Japan Series – Tokyo Skytree

Tokyo Skytree is impossible to miss – in fact, if you do visit Tokyo, I challenge you to count how many times it pops up as you explore the city. At 634 metres, the world’s second tallest structure does anything but blend in.

In the spirit of the saying ‘If you can’t beat them, join them‘, a trip to the Tokyo Skytree is a must. The views from the tower are reminiscent of those from a plane, and it’s quite tricky to wrap your head around the fact that you are indeed still attached to the ground by a structure below you.


If you literally want to have your head in the clouds, here are some tips to keep in mind for visiting the tallest tower in the world:

Getting here

Two underground lines can get you here, the Asakusa line or the Hanzomon line. Either way, you want to get off at the station Oshiage (Skytree). The escalators will take you straight to the Tokyo Skytree Town shopping centre from here. The mall mainly features souvenir shops and overpriced items. Unfortunately there is no way of getting around this and you will need to pass through the complex to get to the tower entrance. Make your way to the 4th floor and head outside.



There are several ticket tills and entry queues, so figuring out where to go can be a bit confusing from here. It is possible to get advance tickets for a set time, but they are generally more expensive than on the spot tickets and unless you can guarnatee you’ll have good weather, I wouldn’t bother with them.

Instead, you have two options: If your budget is really tight, you can get a same day ticket for a couple hours later, this will cost you ¥2,060 (approximately £11 or $17). However, if you have an extra fiver to spare, ¥2,820 will get you a fast track ticket and you can go in immediately. While the ticket promises no waiting, do note that you will probably still end up queuing for approximately 15-20 minutes. Nonetheless, I think this is great value and by far the smoothest way to tour the tower effectively.

Another thing to point out is that you will only be able to buy lower deck tickets at the entrance tills, and will need to upgrade your ticket for an extra ¥1,030 at the deck till if you want to go higher.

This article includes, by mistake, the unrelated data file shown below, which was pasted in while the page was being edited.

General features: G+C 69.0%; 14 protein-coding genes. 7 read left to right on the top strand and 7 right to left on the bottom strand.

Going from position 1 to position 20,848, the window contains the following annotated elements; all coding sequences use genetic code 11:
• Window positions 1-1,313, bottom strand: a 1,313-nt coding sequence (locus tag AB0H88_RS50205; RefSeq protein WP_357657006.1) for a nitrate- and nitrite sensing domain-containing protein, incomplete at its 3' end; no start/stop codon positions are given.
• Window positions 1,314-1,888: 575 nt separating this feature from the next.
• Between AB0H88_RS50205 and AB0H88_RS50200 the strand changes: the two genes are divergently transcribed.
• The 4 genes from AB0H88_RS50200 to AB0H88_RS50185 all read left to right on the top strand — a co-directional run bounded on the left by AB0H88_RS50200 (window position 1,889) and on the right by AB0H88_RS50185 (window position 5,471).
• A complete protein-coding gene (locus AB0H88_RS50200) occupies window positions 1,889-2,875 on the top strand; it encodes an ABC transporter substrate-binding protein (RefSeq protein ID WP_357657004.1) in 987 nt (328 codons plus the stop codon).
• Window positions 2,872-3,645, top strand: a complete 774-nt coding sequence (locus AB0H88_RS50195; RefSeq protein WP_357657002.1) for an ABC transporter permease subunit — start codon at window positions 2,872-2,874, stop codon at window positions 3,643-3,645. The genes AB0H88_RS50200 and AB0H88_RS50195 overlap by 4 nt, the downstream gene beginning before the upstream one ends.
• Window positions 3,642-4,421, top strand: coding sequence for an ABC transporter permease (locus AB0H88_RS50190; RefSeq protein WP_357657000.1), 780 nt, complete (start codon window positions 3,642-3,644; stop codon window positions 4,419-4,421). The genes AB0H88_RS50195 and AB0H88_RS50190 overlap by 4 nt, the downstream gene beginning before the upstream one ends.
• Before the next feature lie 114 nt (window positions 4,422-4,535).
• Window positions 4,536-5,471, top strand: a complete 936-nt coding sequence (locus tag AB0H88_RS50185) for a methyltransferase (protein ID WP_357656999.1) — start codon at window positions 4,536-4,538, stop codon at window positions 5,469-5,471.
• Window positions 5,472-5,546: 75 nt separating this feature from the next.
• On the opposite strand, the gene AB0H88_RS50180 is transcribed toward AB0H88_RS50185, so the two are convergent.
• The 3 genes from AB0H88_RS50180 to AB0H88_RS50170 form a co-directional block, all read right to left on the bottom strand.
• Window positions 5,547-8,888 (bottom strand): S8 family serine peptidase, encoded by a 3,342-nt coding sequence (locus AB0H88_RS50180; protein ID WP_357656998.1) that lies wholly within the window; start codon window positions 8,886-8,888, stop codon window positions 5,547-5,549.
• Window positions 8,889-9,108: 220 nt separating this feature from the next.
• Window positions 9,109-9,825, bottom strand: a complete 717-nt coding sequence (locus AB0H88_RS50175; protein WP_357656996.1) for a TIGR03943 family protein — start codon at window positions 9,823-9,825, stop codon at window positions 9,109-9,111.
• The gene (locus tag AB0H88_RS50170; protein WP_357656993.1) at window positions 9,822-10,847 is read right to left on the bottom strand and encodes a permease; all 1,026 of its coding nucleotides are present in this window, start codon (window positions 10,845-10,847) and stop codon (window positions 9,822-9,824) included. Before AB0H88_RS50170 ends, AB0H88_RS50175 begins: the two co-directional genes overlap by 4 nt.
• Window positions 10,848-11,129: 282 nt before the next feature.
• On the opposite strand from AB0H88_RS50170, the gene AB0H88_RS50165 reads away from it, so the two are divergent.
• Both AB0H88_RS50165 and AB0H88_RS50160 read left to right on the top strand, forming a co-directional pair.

Viewing decks

The Skytree staff will proceed to efficiently maneuvr you into one of the available lifts. Here is where you’ll really notice how high up you’re going for the first time – while the lift blasts you up in almost no time, your ears are going to feel the air pressure changing, much like during plane takeoff and landing.

You’ll arrive at the Tembo Deck, 350 metres above the ground. Aside from the expected amaying views, there’s also a posh bar and restaurant in case you want to enjoy a glass of wine in the sky (keep in mind that the luxury naturally comes with a corresponding price tag).


If this is not tall enough for you, you can purchase the additional ticket upgrade to go an extra 100 metres higher. The Tembo Galleria is slightly smaller than the previous deck, and frankly it’s difficult to tell much of a difference in terms of what you can see, but your trip would not really be complete without coming all the way up here – when are you going to have your next opportunity to pop by the Skytree? The floor is a circular slope, and you’ll be notified when you do reach the highest point of the tower.

Photo opps

As expected, the scenery and photo taking will be a varying level of success depening on the weather and time of day. When we visited, it was early evening, but still not quite sunset time, and it was practically impossible to take photos that would show both the person and the view. My advice would be not getting too hung up on the photo taking and simply enjoy the beauty of the Tokyo skyline.



Now that I’ve shared all of the information I have about Tokyo Skytree, I’m going to leave you with a burning question that occurred to me as I was looking through the pristine windows of the tower’s viewing deck. How on Earth do they keep the glass clean?

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